Trump administration appeals judge’s ruling on TikTok ban
Image credit: Tashatuvango/Dreamstime
The US government said in a court filing that it was appealing a judge’s ruling that prevented it from prohibiting new downloads of video-sharing app TikTok.
In late September, a US judge temporarily blocked a Trump administration order that was set to bar Apple and Alphabet Inc’s Google from offering new TikTok downloads. The Justice Department said it had appealed the order to the US Court of Appeals for the DC Circuit.
The White House contends that TikTok poses national security concerns as personal data collected on 100 million Americans who use the app could be obtained by the Chinese government.
In August, Trump signed a pair of executive orders forbidding transactions with TikTok parent company ByteDance and WeChat parent company Tencent.
Beijing-based ByteDance, which owns TikTok, has been under pressure to sell the popular app following tensions between the US and China. Any deal will need to be reviewed by the US government’s Committee on Foreign Investment in the US.
Negotiations are underway for Walmart and Oracle to take stakes in a new company, TikTok Global, that would oversee US operations. Oracle edged out the likes of Microsoft and Twitter to acquire the platform.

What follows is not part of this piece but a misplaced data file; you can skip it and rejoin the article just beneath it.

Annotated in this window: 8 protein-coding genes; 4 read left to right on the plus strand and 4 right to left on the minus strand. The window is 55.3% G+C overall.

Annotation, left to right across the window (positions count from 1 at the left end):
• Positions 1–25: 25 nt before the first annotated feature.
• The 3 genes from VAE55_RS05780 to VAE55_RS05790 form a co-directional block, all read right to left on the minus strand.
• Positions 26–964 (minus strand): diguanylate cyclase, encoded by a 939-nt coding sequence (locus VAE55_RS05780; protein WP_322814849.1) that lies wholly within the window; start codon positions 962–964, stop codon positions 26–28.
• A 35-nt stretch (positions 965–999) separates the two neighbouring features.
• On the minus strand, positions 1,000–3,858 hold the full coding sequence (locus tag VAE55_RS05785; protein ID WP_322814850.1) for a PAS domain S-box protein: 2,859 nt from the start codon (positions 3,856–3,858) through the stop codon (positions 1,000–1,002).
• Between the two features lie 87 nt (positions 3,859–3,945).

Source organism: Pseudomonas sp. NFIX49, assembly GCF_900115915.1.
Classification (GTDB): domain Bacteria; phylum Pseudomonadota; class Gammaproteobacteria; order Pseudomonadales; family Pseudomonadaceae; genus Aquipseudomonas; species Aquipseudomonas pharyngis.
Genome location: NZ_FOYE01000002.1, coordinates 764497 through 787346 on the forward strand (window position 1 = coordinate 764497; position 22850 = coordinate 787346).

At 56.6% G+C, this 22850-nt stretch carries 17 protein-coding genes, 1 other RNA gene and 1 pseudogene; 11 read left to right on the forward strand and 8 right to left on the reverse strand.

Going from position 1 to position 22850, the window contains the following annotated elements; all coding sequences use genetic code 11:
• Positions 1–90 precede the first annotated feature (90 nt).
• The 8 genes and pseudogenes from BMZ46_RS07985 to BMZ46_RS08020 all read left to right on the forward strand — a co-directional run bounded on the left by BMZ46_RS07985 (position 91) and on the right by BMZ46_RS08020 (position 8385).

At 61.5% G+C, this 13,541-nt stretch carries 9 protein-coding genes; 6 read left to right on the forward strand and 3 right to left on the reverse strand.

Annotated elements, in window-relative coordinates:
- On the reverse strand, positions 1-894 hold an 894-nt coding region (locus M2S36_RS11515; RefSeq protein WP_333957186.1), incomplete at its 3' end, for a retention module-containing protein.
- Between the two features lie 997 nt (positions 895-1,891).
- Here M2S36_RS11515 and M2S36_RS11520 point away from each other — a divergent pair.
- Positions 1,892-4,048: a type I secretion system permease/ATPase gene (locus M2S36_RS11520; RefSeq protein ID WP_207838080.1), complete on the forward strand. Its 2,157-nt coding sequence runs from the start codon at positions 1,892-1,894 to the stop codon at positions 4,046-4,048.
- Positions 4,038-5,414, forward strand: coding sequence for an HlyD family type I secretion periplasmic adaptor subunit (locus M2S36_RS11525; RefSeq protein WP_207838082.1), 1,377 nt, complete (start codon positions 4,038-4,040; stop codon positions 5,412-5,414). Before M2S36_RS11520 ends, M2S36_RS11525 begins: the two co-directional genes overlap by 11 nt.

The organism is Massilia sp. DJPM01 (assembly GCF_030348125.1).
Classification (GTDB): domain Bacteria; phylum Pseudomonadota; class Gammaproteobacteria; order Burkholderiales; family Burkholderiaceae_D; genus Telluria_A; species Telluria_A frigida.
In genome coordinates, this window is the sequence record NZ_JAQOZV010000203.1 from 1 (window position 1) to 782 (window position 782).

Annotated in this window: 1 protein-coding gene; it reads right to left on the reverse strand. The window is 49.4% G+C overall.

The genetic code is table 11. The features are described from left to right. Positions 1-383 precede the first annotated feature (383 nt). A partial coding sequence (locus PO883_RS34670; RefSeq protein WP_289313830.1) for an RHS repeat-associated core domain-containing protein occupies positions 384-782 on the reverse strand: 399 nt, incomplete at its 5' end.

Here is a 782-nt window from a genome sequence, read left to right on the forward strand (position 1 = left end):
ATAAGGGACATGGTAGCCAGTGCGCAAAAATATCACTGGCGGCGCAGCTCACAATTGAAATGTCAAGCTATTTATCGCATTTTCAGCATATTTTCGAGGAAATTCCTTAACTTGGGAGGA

However, key terms of the deal – including who will have majority ownership – are in dispute. ByteDance has also said any deal will need to be approved by China. Beijing has revised its own list of technologies subject to export bans, in such a way that gives it a say over any TikTok deal.
Meanwhile, Pakistan has blocked TikTok for failing to filter out “immoral” content, three top government officials said today (9 October).
“We have been asking them repeatedly to put in place an effective mechanism for blocking immoral and indecent content,” said one of the top officials directly involved in the decision. “The platform, however, hasn't been able to fully satisfy Pakistani authorities.”
The decision was taken after Prime Minister Imran Khan took a keen interest in the issue, said a second official in Pakistan, adding that Khan has directed the telecom authorities to make all efforts to block vulgar content in the conservative Islamic republic.
In August, the Trump administration said that it was stepping up efforts to remove “untrusted” Chinese apps, including TikTok and WeChat, and other digital products as part of its Clean Network initiative.
Meanwhile, at the start of 2020, Israeli cyber-security company Check Point discovered security flaws in the video-sharing app, relating to its handling of users’ phone numbers.
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